It was rocker Neil Young who sang the lyric “it’s better to burn out than to fade away,” but few groups embodied that concept better than the Ramones.
They played fast – very fast, almost too fast – and eschewed musical luxuries for the basics of two guitars, drums and a vocalist.
The last original member of the Ramones, Tommy Ramone, died Friday at age 65, essentially closing the book on a remarkable bit of rock history.
Despite their stripped-down style, anti-establishment look and the fact that to the untrained ear the Ramones’ sound, described as a “wall of noise,” could come across as little more than a jumble of yelling and musical anarchy, they influenced not only a generation of musicians, but of music aficionados, even as mainstream radio ignored them for decades.
The group was formed in the New York City neighborhood of Forest Hills, Queens, in 1974. All four members adopted pseudonyms ending with the surname “Ramone,” although none were related. They took the name Ramone from an alias Paul McCartney used to check into hotels.
They group wore ripped jeans, black leather and bad haircuts, and came to embody American punk rock with tunes such as “I Wanna Be Sedated,” “Sheena Is a Punk Rocker,” “The KKK Took My Baby Away” and “Blitzkrieg Bop.”
Tommy Ramone, 65, was born Thomas Erdelyi in Budapest, Hungary, to Jewish parents who had survived the Holocaust by being hidden by neighbors. He died of bile duct cancer.
Erdelyi was supposed to be the band’s manager, but instead took over as its drummer when Joey Ramone became the lead singer after finding that he couldn’t keep up with the group’s increasingly fast tempos. Tommy remained as drummer from 1974 to 1978, playing on and co-producing their first three albums, Ramones, Leave Home, and Rocket to Russia, as well as the live album It’s Alive.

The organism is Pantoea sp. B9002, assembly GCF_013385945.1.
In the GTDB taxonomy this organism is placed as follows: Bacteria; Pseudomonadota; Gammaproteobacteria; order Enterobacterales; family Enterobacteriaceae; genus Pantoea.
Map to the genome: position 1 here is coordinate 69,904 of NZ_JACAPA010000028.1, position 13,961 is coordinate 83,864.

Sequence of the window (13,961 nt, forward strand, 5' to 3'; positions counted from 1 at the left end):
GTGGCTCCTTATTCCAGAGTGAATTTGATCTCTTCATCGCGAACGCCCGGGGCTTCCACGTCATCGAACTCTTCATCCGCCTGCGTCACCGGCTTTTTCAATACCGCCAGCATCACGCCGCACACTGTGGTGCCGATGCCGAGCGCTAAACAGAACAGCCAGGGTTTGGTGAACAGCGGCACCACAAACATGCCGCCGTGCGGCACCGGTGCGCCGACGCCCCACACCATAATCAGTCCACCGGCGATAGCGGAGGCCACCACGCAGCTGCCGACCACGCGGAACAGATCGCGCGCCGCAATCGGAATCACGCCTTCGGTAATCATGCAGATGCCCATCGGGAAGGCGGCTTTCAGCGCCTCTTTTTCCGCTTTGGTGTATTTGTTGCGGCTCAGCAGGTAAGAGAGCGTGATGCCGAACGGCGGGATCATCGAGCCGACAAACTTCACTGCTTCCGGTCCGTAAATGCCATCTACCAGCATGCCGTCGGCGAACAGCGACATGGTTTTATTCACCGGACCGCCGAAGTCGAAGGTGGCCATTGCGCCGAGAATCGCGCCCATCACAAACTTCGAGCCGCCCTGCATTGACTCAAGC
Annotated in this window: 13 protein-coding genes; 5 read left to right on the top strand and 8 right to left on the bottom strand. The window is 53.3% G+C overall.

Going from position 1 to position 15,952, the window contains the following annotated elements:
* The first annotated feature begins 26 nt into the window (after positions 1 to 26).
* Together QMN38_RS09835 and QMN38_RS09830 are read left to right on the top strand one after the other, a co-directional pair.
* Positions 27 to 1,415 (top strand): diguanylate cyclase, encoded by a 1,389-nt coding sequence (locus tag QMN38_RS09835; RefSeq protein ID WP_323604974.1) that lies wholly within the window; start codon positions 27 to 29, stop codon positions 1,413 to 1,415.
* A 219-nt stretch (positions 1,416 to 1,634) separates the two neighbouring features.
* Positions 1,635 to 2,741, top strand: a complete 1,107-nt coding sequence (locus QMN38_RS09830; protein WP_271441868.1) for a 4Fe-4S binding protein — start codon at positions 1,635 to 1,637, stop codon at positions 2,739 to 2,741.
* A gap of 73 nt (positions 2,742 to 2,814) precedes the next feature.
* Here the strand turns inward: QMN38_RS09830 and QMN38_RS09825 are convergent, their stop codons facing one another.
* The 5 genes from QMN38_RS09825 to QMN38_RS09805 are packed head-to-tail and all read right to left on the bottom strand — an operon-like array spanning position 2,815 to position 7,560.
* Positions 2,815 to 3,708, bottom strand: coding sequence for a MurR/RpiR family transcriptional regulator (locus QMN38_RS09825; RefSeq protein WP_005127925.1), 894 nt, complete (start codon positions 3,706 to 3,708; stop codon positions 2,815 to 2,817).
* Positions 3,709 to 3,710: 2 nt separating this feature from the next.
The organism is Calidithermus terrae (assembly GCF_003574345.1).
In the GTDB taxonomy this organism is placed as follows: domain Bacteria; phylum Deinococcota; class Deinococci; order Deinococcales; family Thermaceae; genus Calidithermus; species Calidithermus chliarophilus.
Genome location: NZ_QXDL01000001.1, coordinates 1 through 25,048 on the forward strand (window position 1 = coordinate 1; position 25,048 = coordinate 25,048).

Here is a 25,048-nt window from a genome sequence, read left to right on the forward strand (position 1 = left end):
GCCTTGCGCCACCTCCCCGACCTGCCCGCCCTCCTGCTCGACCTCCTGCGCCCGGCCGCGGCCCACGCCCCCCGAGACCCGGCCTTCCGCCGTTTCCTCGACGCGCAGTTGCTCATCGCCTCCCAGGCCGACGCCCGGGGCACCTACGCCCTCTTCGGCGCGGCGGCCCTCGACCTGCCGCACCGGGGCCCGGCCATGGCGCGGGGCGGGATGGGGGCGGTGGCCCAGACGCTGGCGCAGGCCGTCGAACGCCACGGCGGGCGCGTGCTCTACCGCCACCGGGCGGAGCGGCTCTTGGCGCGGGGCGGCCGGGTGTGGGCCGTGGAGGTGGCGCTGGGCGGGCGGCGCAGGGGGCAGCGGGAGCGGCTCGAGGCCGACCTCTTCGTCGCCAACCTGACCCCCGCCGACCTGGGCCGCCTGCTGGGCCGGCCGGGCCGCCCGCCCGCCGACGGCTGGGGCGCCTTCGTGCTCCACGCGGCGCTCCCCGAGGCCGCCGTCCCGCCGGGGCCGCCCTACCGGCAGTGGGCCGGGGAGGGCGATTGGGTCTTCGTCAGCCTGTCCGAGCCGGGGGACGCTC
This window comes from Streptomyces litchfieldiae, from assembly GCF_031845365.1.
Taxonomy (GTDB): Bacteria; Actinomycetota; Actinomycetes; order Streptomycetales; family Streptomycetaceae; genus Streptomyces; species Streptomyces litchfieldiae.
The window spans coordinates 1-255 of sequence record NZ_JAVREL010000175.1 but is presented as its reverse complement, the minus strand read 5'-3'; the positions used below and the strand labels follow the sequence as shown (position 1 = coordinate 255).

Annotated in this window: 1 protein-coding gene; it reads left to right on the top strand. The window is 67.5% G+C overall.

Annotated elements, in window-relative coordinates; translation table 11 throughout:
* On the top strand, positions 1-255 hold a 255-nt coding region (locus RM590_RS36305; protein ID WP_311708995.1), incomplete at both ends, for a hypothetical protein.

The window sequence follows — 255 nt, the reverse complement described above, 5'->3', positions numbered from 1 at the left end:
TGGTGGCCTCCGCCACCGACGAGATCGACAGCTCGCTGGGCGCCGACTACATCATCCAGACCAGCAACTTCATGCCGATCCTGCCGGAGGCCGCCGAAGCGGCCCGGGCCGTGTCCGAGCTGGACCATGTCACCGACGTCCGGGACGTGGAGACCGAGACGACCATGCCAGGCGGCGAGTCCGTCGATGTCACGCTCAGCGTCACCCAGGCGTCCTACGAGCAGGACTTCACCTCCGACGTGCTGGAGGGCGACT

Joey Ramone (Jeffrey Ross Hyman) died of cancer at age 49 in 2001; bass player Dee Dee Ramone (Douglas Glenn Colvin) died of a drug overdose in 2002 at age 50; and guitarist Johnny Ramone (John William Cummings), 55, died of cancer in 2004.
“Their concerts were a bolt of energy, songs tumbling upon one another,” according to an Associated Press story detailing Tommy Ramone’s death. “’Hello, Schenectady!’ Joey shouted upon taking the stage in Syracuse, N.Y., one night in the late 1970s, before Dee Dee let loose with the familiar, rapid-fire “1-2-3-4” call that signaled the music’s start.
“Upstate New York city. Starts with an ‘S.’ Close enough.”
I don’t know if rock bands are reunited in the afterlife, but if they are, one particular corner of the hereafter is enjoying a heck of a show right now.
(Top: The Ramones covering the 1960’s hit, California Sun.)